Tobacco is the number one cause of preventable death in the United States. As advocates for the public interest, Attorneys General across the country say they are actively working to enforce and reduce tobacco use and protect consumers from its deadly toll.
Teens must be receiving the Attorney General’s message because smoking rates among American teens continue to decline, with the proportion who are current smokers in 2004 down from recent peak levels in the mid-1990s by one-half among the nation’s 8th and 10th graders and by a third among 12th graders.
A study funded by the National Institute on Drug Abuse further investigated teen smoking trends. The authors of the forthcoming report findings are Johnston, Patrick O’Malley, Jerald Bachman and John Schulenberg-all psychologists and research professors at the Institute for Social Research.
25 percent of 12th graders reported smoking in the prior 30 days, along with 16 percent of 10th graders and 9 percent of 8th graders. Though the number of teen smokers is still substantial all indicator seem to show that teens will peer pressure their schoolmates and friends out of smoking.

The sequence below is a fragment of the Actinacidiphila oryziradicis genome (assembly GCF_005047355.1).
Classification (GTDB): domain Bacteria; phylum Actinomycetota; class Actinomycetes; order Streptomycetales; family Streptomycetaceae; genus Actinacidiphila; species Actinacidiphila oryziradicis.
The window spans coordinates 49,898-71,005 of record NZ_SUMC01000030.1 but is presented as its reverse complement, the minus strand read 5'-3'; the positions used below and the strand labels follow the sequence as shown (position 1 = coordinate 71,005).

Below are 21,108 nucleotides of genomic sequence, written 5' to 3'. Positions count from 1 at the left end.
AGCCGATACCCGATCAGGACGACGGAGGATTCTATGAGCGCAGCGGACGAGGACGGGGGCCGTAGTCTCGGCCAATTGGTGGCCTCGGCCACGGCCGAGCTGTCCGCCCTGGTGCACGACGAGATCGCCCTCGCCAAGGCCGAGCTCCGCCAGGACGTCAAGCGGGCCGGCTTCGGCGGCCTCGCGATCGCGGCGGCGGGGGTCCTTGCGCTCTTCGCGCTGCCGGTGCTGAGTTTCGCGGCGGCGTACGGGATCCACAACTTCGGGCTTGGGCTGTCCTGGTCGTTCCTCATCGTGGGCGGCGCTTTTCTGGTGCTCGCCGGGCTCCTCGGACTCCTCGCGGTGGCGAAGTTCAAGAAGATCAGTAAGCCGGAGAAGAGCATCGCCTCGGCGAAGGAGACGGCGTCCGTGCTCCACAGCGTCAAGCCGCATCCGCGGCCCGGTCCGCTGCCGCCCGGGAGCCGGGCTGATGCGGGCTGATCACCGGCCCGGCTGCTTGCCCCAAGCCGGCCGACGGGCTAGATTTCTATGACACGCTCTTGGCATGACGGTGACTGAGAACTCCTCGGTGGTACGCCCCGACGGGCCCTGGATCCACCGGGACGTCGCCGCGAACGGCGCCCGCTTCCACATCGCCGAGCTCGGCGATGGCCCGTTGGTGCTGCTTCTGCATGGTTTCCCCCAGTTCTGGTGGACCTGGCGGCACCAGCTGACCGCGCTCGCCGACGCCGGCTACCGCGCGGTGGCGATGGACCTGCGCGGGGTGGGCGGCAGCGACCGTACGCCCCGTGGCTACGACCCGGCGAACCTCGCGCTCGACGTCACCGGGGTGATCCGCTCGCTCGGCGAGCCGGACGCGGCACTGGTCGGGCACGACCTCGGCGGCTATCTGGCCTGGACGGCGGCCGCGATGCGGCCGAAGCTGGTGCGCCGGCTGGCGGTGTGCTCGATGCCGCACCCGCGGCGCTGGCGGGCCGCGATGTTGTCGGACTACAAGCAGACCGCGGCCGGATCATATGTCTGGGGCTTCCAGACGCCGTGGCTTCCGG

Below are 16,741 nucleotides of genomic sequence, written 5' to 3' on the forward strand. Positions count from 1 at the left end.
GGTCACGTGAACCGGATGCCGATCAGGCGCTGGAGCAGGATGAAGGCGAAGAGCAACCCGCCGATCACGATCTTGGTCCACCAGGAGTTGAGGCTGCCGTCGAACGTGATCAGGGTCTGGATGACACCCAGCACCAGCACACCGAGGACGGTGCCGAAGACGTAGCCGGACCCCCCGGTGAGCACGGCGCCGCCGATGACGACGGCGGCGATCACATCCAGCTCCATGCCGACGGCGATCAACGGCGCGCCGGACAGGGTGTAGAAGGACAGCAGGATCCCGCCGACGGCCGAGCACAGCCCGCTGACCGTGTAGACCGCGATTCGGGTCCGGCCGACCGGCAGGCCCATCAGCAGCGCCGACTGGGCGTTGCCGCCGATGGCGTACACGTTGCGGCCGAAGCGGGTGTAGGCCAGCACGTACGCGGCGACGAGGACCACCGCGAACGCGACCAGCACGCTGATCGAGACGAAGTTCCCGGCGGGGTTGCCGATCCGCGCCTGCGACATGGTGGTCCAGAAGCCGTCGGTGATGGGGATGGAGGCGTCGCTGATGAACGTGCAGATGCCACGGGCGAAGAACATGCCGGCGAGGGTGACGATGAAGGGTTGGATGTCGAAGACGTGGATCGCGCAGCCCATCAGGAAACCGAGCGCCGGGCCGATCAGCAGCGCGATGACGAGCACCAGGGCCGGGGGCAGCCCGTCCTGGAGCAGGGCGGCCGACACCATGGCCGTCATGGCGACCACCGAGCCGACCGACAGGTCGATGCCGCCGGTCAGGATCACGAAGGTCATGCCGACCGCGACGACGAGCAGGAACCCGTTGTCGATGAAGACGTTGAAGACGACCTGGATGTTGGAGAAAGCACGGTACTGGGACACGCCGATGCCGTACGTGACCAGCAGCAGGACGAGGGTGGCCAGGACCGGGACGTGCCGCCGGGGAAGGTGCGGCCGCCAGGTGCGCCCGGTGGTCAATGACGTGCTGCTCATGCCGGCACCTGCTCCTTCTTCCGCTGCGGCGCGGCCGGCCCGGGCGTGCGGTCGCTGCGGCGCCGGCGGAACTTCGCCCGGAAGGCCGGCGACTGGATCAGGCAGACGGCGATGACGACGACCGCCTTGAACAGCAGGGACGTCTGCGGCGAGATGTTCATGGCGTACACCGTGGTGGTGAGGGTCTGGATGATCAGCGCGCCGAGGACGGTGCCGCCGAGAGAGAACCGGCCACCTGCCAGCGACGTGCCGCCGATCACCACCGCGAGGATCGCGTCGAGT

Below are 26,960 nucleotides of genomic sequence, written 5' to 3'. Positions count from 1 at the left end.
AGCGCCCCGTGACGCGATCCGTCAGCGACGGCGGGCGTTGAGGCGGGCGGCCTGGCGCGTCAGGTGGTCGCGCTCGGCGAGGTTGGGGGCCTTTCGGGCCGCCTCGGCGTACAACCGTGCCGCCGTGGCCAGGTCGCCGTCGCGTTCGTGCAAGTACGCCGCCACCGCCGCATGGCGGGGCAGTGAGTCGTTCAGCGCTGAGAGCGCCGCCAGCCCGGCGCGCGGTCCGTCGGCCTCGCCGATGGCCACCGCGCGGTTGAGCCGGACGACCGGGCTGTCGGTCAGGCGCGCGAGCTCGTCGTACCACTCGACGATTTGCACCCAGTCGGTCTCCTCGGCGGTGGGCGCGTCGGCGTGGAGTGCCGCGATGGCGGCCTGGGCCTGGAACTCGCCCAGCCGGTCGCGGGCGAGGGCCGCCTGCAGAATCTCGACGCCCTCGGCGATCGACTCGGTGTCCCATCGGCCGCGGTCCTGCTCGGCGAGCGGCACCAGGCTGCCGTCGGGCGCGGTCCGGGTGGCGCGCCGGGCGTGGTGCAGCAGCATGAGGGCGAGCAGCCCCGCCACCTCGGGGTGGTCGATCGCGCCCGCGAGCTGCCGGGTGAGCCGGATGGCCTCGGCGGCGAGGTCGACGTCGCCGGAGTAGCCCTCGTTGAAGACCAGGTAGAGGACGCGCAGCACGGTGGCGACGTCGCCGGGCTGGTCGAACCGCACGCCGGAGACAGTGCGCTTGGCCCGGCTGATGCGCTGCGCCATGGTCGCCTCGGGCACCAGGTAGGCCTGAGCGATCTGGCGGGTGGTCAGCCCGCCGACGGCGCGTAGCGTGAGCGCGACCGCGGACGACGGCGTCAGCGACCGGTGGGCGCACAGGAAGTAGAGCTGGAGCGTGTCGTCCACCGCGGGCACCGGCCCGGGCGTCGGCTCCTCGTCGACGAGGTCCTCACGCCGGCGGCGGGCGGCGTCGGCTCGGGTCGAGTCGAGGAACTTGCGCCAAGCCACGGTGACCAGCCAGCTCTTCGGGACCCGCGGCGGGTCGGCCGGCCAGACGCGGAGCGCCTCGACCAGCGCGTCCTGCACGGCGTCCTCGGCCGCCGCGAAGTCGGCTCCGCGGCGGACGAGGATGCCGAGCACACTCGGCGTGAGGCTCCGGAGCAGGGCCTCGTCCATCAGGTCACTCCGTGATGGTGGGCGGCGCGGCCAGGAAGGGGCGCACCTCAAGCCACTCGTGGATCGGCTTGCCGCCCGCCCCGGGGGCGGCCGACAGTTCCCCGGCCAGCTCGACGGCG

“We know that young people have come to see cigarette smoking as more dangerous, while they also have become less accepting of cigarette use, and these changes continued into 2004,” Johnston says. Negative attitudes toward smoking has increased. For example, the proportion of 12th graders who say that they prefer to date people who do not smoke rose from 64 percent in 1977 to 72 percent in 2004. If a smoking student continues to be overlooked as other students’ potential dates then the stigma will force smoking students to change.
The investigators contribute several number of factors to the turnaround in teen smoking’s decline, including:
1. Negative publicity the tobacco industry incurred during the 1990s when their practices were brought under public scrutiny
2. The master settlement agreement between the state attorneys general and the tobacco industry that led to a number of changes and restrictions in tobacco company marketing practices
3. Big increase inn cigarette prices, part of this was the fill the industry’s need to recoup money lost in the settlement
4. Retirement of the Joe Camel cigarette advertisement character
5. The initiation of anti-smoking ads by a number of states and nationally by the American Legacy Foundation and activist groups, which was created and funded under the settlement
However, the states must continue to announce the risks and negative effects of smoking. “Whether we will see teen smoking continue to decline in the future is likely to depend on what actions society and the tobacco companies take,” Johnston warns.